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I've had 66's before ( 1 44-40 and 1 38)and can honestly say for an out of the box non-slicked up rifle,the 66 is smoother than the 73.I ended up selling the 66's for the simple reason of the brass frame.Nothing wrong with it,but at our range if we start on stage 1 or 2,the sun coming over the hill top hit the top of that brass and I couldn't see the front sight from the glare.My 1st rifle was a 66 and I never had a OOB even with no lever safety.I guess I never noticed the lack of one since I hadn't shot a 73 at that time.Would I buy another one if it weren't for the glare problem( I could have blackened the top but didn't think of doing it)...the answer is yes.And I agree with the 44-40 being a more efficient cartridge over the 45.It is more fussy to reload,but once you get used to it, it isn't that bad.

 

I sincerely appreciate the comments about the 44-40, but have pistols in .45C and really do not want to load two different calibers.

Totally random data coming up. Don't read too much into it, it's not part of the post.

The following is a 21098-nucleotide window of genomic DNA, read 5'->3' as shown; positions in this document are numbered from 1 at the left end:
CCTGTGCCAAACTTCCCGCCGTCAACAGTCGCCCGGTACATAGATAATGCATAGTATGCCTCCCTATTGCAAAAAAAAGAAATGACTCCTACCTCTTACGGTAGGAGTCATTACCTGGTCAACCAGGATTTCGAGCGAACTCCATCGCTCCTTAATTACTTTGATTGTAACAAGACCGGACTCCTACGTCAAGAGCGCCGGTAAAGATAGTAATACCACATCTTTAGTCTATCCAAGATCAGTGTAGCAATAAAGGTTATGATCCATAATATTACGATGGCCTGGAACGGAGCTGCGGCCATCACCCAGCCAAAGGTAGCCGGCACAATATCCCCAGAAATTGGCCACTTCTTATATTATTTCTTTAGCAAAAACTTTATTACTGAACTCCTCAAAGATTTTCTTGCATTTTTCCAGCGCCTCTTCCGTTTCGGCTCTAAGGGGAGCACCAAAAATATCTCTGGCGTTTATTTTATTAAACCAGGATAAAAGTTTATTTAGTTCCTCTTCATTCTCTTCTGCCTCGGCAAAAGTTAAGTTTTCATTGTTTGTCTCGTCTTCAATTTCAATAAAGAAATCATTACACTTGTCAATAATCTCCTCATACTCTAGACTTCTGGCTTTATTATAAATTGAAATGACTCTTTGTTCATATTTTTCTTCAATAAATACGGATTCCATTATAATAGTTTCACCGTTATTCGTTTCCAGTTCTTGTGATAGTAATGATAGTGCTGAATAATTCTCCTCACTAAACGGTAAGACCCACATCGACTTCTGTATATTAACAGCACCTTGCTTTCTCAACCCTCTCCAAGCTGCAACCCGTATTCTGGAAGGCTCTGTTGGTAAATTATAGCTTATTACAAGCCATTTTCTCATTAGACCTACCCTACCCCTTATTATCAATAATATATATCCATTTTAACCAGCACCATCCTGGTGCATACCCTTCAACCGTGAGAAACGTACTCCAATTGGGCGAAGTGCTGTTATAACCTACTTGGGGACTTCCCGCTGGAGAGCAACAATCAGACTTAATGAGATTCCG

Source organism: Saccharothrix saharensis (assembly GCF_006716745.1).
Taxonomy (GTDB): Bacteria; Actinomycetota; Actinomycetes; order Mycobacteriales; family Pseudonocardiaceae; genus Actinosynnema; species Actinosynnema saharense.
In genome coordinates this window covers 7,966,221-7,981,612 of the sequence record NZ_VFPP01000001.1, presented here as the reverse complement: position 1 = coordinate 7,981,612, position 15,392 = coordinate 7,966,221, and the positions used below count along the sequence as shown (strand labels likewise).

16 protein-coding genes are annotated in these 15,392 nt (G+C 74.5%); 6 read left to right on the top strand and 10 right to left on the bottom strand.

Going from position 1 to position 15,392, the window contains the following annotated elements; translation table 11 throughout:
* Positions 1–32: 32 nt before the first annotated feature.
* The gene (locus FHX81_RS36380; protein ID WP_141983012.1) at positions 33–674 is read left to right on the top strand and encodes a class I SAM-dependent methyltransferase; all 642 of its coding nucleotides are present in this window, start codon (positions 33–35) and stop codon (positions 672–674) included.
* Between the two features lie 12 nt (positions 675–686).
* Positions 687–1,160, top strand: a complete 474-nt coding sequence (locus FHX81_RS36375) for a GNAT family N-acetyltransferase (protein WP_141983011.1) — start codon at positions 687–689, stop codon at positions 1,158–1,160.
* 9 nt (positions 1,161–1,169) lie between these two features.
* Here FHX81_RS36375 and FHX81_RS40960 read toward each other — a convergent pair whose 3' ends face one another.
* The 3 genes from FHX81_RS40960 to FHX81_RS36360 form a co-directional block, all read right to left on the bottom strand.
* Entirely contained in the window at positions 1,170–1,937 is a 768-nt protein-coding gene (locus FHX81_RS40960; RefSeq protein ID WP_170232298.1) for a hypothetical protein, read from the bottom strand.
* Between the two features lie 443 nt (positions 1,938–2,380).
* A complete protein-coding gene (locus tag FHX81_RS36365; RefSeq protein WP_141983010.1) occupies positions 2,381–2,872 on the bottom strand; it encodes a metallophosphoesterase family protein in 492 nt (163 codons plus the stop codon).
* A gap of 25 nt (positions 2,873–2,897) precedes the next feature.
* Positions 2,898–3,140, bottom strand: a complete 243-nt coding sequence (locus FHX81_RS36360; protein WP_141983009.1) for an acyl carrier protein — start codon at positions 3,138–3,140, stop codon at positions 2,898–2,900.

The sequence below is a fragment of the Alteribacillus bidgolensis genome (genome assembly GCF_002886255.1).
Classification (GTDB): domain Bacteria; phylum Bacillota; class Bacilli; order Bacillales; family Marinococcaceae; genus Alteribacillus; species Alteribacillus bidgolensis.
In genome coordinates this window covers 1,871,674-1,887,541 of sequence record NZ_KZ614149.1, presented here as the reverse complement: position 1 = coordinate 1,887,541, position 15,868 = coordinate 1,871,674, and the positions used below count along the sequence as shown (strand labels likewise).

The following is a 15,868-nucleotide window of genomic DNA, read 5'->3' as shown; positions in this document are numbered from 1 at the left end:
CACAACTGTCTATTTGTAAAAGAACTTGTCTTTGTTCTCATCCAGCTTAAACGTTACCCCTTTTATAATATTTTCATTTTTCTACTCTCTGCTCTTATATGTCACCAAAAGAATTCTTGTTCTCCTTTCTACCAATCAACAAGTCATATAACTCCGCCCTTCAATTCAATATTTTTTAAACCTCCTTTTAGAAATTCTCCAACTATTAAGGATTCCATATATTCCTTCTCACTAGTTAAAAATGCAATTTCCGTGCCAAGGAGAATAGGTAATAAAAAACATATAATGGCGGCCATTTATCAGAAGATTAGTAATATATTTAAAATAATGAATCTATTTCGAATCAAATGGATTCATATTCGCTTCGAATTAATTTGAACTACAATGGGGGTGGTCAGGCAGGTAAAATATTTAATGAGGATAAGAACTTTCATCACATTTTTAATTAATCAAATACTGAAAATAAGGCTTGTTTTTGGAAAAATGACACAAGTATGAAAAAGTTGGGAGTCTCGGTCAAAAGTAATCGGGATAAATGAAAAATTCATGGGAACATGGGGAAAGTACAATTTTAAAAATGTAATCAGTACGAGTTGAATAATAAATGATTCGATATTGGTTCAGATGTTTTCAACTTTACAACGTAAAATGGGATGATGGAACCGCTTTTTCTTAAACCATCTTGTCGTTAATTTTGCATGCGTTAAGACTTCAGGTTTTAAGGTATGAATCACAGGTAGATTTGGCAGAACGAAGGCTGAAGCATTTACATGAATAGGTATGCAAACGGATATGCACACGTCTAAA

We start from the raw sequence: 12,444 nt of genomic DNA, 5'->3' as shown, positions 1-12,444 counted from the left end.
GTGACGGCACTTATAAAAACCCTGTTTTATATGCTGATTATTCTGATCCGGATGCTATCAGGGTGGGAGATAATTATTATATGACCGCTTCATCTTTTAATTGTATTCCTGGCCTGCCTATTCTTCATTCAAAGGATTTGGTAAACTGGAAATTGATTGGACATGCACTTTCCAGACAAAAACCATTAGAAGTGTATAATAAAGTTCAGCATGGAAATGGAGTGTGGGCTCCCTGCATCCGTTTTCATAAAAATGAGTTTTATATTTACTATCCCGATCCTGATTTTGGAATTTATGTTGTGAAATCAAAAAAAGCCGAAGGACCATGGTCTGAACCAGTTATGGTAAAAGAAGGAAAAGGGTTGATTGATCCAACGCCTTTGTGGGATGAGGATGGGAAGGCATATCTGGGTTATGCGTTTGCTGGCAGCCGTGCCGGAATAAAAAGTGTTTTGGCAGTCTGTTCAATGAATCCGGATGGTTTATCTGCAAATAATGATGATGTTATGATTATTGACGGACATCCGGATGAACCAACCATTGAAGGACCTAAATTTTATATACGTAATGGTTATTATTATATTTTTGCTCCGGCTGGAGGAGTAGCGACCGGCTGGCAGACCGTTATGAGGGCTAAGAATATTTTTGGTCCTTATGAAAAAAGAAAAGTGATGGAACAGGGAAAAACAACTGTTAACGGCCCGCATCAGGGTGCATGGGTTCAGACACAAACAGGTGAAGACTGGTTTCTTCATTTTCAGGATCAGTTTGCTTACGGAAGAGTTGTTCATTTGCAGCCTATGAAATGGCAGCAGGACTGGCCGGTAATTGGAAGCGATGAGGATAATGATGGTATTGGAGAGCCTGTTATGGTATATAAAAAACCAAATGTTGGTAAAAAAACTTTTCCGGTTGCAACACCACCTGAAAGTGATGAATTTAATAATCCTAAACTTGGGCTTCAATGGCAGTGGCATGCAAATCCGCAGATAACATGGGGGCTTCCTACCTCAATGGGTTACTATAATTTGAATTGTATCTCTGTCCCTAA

Cassalong Hopidy

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Don't forget the dust cover. You don't get a dust cover with a '66. Ya have to pay a lot more money for a '73 to get a dust cover.

 

 

 

Dust Cover

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I have both and I don't notice any real difference in shooting.

 

And sometimes the sun is an issue as I keep my brass moderately bright.

.

Here in Georgia area I haven't needed the dust cover, but back in the great plains, they were helpful, even when using a "sock".